On the Aegean front, our virtual locktail hours with friends, in similar situations of dividing household chores, became instances of washing dirty laundry in public on who was doing what. One of our friends, a man, even managed to enliven the discussion with what he claimed was an academic study by an American university that claimed men who did housework were less inclined to have sex. His wife, not to be outdone, immediately found a BBC article that quoted a Canadian counter-study that said that men involved in housework had more fulfilling sex lives. As both were before COVID-19, neither took into account that the smell of Clorox was hardly an aphrodisiac.
Yet, despite all the coronagging, I count myself among the unbelievably lucky ones among millions of women – in Turkey, in the Middle East and around the world – who were the victims of confinement in a multitude of ways. Anita Bhatia, the deputy director of UN Women – warned in March that while the economic and social impacts of COVID-19 would be severe for all, it would be especially tough on women.
Many of the industries in the formal economy that were directly affected by quarantines and lockdowns—travel, tourism, restaurants, food production—have very high female labor force participation and it is unlikely that these women will be able to go back to work. “In both developed and developing economies, many informal sector jobs—domestic workers, caregivers—are mostly carried out by women who typically lack health insurance and have no social safety net to fall back on,” she warned, adding that women would also need to shoulder a greater burden of care, both for the children now out of school and ailing elderly relatives who ran a larger risk due to Covid-19.
A policy brief by UN Secretary-General Antonio Guterres in April backed what Bhatia had said. It argued that women’s unpaid care work had increased and so, tragically, their vulnerability to gender-based domestic violence – partly because they were confined with their aggressors, with little to no means of escaping or even requesting help.
Reports in early July showed that the situation is just as bad as predicted. WHO Regional Office for the Eastern Mediterranean announced that though it was difficult to obtain accurate data, domestic violence had increased by 60 to 70 percent in the region. Local NGOs working in some of the countries, such as Egypt, Lebanon and the Palestinian territories, already signaled that the helplines they operated were overcome with added requests, either by the victims themselves or someone who wanted to help the victims escape. An NGO in Brazil reported that domestic violence had quadrupled during the lockdown.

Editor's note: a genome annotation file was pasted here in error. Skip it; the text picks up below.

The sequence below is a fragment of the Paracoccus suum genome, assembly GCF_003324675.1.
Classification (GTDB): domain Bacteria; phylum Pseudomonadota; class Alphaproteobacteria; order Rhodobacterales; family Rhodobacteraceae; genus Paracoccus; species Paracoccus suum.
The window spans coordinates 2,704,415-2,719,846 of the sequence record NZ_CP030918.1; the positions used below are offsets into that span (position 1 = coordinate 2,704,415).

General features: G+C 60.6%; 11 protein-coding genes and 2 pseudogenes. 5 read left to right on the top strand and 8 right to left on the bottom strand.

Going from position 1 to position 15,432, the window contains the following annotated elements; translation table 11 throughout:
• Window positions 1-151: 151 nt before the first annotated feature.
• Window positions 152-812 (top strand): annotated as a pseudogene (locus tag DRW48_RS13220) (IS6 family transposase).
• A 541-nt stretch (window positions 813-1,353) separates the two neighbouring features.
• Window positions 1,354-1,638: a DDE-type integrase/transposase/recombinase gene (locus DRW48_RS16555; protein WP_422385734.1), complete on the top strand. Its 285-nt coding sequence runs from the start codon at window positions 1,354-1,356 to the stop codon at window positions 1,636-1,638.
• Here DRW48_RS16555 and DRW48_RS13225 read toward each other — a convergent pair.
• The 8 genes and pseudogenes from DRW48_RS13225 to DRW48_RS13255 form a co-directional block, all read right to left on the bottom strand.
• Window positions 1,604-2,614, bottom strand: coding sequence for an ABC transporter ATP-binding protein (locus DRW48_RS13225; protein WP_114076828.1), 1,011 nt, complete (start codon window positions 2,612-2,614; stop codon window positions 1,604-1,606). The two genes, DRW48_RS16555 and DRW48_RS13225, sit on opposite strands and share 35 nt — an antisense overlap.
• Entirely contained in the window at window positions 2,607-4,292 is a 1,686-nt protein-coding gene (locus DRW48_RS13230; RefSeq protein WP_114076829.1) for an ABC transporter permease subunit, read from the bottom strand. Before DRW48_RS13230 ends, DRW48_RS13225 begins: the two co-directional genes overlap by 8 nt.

In Turkey, the Interior Ministry announced in May that domestic violence had decreased after March 11, when the first case of Covid-19 was announced. The statement said that 48 femicides had taken place between Jan. 1- March 10 and 33 femicides between March 10- May 20. Likewise, cases of domestic violence had decreased from 45,798 to 42,693. On July 2, the Ministry announced that gender-based violence had fallen by 34 percent and femicides by 18 percent in the first half of the year, compared to last year’s figures.
This, indeed, is great news. Why, then, am I meeting it with the same skepticism I feel when my husband claims to have carried out 50 percent of the household chores during the lockdown?
Could it be that just days after this positive statement, Numan Kurtulmuş, the vice-chair of the ruling Justice and Development Party (AKP) hinted that Turkey may withdraw from the Istanbul Convention – the main international accord to fight gender-based violence? Could it also be that one of Turkey’s most popular actors was recently charged with beating up his girlfriend and a man, found and took his wife out of a supposedly secret women’s shelter only to shoot her?